Lunch on the run
The café in the crypt of St Giles’ Cathedral (11) (0131 225 5147) offers stovies (slowly stewed meat, potato and onion, £6.50), alongside a daily Scottish special. Afterwards, take the short cut from the café into the handsome body of the church (0131 225 9442; www.stgilescathedral.org.uk; 9am to 5pm Saturdays, 1 to 5pm Sundays, 9am to 7pm other days).
The Neoclassical Scottish National Gallery (14) includes works by Rubens, Gauguin and Cézanne, and the museum’s motif: Sir Henry Raeburn’s Skating Minister (0131 624 6200; nationalgalleries.org; 10am to 5pm daily, Thursday to 7pm; free).
Across in the Old Town, the National Museum of Scotland (15) on Chambers Street (0300 123 6789; nms.ac.uk; 10am to 5pm daily; free) tells the story of the nation. The highlight is the Grand Gallery, a vast and elegant space newly liberated from a century of clutter.
“The birthplace of Harry Potter” is how the Elephant House (16) at 21 George IV Bridge (0131 220 5355; elephanthouse.biz) bills itself: J K Rowling began her writing career in the big, bright back room of this rambling café. As the sun sinks over the castle, you can sink a single malt, Scottish beer or a sauvignon.
Dining with the locals
Either stay on at the Elephant House for haggis, neeps and tatties, or head across to the New Town. The Dome (17) at 14 George Street (0131 624 8624; thedomeedinburgh.com) was formerly the Commercial Bank of Scotland. Starters include haggis in filo pastry (£7.50). The signature main is an 8oz Scottish fillet steak (£29.50).
Sunday morning: go to church
Princes Street Gardens separates the Old and New Towns. Descend by the steps near the west end of Princes Street to the atmospheric old churchyard of St Cuthbert’s (18), strewn with ancient tombstones. Cross the footbridge over the railway and follow the path that winds around Castle Rock. Take Granny Green’s Steps (19) down to the former execution site of Grassmarket and find the northern entrance to Greyfriars Kirk (20) – the city’s first post-Reformation church.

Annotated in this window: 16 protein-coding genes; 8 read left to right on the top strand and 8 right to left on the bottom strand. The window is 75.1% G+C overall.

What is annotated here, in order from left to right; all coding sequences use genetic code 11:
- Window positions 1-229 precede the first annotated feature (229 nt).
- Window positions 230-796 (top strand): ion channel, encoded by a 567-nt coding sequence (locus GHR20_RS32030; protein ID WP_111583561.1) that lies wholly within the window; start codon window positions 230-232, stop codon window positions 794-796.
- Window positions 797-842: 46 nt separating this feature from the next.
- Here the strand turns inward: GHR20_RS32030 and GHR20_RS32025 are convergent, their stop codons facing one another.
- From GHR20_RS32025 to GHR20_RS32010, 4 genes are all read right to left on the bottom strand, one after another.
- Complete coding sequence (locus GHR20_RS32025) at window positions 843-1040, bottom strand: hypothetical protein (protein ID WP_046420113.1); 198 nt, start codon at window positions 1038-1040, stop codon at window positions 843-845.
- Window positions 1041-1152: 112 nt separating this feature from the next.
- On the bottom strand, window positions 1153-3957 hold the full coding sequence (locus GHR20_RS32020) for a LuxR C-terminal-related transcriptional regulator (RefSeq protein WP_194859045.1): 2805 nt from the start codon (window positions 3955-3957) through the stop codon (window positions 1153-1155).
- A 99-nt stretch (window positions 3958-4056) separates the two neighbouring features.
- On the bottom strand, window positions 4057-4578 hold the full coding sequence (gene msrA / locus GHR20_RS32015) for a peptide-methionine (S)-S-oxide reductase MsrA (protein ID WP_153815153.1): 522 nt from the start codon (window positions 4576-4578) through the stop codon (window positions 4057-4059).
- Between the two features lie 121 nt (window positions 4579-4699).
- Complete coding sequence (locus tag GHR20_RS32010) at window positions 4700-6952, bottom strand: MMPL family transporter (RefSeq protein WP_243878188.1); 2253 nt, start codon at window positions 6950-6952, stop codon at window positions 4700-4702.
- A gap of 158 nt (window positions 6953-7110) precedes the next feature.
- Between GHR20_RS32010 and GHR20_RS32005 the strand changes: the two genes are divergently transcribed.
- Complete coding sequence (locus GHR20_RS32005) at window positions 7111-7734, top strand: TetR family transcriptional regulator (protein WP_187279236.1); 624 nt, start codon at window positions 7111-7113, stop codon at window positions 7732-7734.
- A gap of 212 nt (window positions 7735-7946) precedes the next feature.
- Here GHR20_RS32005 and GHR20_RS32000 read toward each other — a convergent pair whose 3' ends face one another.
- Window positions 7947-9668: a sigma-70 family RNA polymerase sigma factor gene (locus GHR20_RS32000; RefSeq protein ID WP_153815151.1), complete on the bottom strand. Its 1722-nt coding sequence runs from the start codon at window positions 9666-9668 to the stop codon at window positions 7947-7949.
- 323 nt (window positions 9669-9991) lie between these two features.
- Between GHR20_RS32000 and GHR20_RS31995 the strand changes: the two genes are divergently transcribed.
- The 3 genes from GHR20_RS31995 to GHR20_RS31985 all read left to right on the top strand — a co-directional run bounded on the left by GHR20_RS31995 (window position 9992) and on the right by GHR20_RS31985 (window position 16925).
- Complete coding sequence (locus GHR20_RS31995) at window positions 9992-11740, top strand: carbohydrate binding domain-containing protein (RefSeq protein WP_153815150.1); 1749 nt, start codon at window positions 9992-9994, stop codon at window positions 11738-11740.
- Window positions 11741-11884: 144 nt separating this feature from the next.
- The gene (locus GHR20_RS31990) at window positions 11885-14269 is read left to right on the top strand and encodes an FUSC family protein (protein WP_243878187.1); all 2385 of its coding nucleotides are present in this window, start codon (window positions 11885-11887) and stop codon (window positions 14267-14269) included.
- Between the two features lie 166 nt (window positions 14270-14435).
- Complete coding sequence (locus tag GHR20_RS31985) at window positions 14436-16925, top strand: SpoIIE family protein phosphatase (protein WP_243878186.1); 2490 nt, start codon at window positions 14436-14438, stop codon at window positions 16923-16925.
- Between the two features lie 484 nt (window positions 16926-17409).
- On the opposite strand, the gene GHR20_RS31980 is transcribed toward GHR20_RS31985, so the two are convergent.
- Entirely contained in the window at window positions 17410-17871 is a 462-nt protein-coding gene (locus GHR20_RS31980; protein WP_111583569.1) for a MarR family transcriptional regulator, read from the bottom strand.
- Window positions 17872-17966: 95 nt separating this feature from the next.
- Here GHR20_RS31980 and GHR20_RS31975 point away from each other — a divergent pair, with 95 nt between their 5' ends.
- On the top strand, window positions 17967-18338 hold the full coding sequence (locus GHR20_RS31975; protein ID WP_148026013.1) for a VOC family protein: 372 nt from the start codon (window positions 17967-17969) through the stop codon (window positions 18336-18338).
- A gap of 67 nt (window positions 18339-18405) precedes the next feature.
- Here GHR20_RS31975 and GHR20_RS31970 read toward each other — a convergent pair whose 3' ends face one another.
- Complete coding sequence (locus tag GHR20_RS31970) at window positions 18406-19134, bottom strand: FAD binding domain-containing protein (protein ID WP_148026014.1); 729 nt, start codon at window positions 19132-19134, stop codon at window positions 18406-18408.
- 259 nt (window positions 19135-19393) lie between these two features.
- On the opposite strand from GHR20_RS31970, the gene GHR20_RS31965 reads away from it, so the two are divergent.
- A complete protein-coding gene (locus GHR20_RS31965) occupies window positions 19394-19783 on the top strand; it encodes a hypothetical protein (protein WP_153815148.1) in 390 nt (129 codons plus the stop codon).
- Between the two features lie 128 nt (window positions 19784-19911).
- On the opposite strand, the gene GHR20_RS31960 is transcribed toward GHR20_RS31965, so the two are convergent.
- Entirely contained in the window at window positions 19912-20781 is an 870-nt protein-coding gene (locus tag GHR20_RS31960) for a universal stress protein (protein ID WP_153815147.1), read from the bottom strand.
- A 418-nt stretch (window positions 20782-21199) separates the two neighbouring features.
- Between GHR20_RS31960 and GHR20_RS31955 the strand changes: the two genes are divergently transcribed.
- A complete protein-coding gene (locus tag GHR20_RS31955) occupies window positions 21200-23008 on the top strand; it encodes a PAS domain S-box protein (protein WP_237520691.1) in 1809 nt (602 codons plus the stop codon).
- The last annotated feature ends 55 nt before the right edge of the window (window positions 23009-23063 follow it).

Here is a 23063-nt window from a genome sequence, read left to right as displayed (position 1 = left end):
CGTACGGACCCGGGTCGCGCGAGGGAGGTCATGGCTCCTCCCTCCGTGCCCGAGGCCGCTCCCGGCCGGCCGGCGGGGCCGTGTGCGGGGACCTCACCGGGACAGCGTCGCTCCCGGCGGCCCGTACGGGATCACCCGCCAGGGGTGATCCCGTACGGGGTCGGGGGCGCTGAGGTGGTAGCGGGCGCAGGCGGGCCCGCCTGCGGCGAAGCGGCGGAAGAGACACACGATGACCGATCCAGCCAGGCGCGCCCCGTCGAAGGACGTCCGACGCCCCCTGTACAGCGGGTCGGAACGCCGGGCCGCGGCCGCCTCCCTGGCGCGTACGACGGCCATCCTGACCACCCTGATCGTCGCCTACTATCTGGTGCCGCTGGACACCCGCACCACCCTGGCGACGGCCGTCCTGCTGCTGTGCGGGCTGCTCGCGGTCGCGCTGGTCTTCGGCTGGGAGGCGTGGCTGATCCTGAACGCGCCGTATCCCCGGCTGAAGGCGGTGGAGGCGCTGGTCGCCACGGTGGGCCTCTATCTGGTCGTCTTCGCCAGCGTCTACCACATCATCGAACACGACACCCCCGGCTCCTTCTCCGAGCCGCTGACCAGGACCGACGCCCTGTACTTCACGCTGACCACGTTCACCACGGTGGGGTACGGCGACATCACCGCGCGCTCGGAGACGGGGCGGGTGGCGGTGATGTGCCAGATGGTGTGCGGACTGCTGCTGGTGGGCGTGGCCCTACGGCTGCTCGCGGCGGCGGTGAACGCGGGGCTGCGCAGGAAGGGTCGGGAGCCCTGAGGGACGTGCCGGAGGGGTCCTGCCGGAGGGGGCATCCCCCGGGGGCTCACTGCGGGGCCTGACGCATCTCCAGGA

The churchyard is full of dramatic memorials, while the Kirk itself (0131 226 5429; greyfriarskirk.com) has an elegant, austere interior. Visitors welcome at Sunday services (11am in English, 12.30pm in Gaelic).
Walk in the park
Calton Hill rises 450ft above sea level. It hosts the National Monument, an ambitious attempt to replicate the Parthenon in the “Athens of the North”: work stopped after a dozen Doric columns had been completed. Close by, you can climb the 170 steps of the Nelson Monument (21) (10am to 6pm daily; from 1pm on Mondays; £3) for fine views across the city, the Firth of Forth and a swathe of southern Scotland.
Edinburgh sustains plenty of independent shops, with a cluster of galleries and boutiques along Victoria Street (22). On Leith Walk, Valvona Crolla (23) at 19 Elm Row (0131 556 6066; valvonacrolla.co.uk) is a divine delicatessen offering all kinds of Mediterranean aromas and flavours – including a dozen varieties of olive oil.
Out to brunch
Valvona Crolla (23) also has a restaurant at the rear; open 10.30am to 3.30pm Sundays, longer hours other days. Sip strong coffee and feast on Italian home cooking.
Take a ride
Bus 22 will take you to the Ocean Terminal, location for the Royal Yacht Britannia (24) – a true floating gin palace aboard which the Queen and Prince Philip entertained dignitaries (0131 555 5566; royalyachtbritannia.co.uk; 9.30am to 4.30pm; £12). It provides a fascinating glimpse into regal circles –and the monarch’s tastes. Take tea on deck and enjoy views of Fife.
Icing on the cake
Finish at the high and mighty Castle (3). The stronghold of Scotland has served as royal residence and military headquarters, and is now the nation’s leading paid-for attraction (0131 225 9846; edinburghcastle.gov.uk; 9.30am to 6pm; £16). From the battlements, you can appreciate the spectacular contours and architecture of this multi-faceted city.